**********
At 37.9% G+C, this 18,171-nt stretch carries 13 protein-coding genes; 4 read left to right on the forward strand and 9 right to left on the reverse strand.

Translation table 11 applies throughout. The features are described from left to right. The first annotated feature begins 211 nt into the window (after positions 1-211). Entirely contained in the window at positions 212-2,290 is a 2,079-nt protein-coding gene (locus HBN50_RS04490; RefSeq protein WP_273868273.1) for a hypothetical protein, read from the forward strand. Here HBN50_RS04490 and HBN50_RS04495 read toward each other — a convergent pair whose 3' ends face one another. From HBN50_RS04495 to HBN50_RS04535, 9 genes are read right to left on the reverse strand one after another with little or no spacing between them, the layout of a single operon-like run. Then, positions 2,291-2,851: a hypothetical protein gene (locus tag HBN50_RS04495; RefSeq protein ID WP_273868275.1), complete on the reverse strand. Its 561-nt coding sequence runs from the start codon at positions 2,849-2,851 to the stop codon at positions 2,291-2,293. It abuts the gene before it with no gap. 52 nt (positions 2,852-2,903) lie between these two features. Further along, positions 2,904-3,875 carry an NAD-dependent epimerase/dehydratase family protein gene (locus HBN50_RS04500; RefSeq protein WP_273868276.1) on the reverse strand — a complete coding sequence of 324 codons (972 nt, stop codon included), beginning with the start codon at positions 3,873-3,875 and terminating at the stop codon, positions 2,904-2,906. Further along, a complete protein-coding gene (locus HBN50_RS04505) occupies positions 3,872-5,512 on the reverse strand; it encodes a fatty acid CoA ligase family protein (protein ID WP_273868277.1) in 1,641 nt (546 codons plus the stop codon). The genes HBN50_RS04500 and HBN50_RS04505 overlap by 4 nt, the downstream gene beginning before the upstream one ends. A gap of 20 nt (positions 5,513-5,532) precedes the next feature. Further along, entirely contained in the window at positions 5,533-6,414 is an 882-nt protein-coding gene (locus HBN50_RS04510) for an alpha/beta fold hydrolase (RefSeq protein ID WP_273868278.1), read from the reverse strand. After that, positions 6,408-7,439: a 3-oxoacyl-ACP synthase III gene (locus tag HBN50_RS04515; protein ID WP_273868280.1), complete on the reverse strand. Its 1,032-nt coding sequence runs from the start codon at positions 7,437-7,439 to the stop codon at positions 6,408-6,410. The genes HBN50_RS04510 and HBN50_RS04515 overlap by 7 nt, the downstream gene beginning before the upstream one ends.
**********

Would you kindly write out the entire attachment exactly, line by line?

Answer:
At 37.9% G+C, this 18,171-nt stretch carries 13 protein-coding genes; 4 read left to right on the forward strand and 9 right to left on the reverse strand.

Translation table 11 applies throughout. The features are described from left to right. The first annotated feature begins 211 nt into the window (after positions 1-211). Entirely contained in the window at positions 212-2,290 is a 2,079-nt protein-coding gene (locus HBN50_RS04490; RefSeq protein WP_273868273.1) for a hypothetical protein, read from the forward strand. Here HBN50_RS04490 and HBN50_RS04495 read toward each other — a convergent pair whose 3' ends face one another. From HBN50_RS04495 to HBN50_RS04535, 9 genes are read right to left on the reverse strand one after another with little or no spacing between them, the layout of a single operon-like run. Then, positions 2,291-2,851: a hypothetical protein gene (locus tag HBN50_RS04495; RefSeq protein ID WP_273868275.1), complete on the reverse strand. Its 561-nt coding sequence runs from the start codon at positions 2,849-2,851 to the stop codon at positions 2,291-2,293. It abuts the gene before it with no gap. 52 nt (positions 2,852-2,903) lie between these two features. Further along, positions 2,904-3,875 carry an NAD-dependent epimerase/dehydratase family protein gene (locus HBN50_RS04500; RefSeq protein WP_273868276.1) on the reverse strand — a complete coding sequence of 324 codons (972 nt, stop codon included), beginning with the start codon at positions 3,873-3,875 and terminating at the stop codon, positions 2,904-2,906. Further along, a complete protein-coding gene (locus HBN50_RS04505) occupies positions 3,872-5,512 on the reverse strand; it encodes a fatty acid CoA ligase family protein (protein ID WP_273868277.1) in 1,641 nt (546 codons plus the stop codon). The genes HBN50_RS04500 and HBN50_RS04505 overlap by 4 nt, the downstream gene beginning before the upstream one ends. A gap of 20 nt (positions 5,513-5,532) precedes the next feature. Further along, entirely contained in the window at positions 5,533-6,414 is an 882-nt protein-coding gene (locus HBN50_RS04510) for an alpha/beta fold hydrolase (RefSeq protein ID WP_273868278.1), read from the reverse strand. After that, positions 6,408-7,439: a 3-oxoacyl-ACP synthase III gene (locus tag HBN50_RS04515; protein ID WP_273868280.1), complete on the reverse strand. Its 1,032-nt coding sequence runs from the start codon at positions 7,437-7,439 to the stop codon at positions 6,408-6,410. The genes HBN50_RS04510 and HBN50_RS04515 overlap by 7 nt, the downstream gene beginning before the upstream one ends.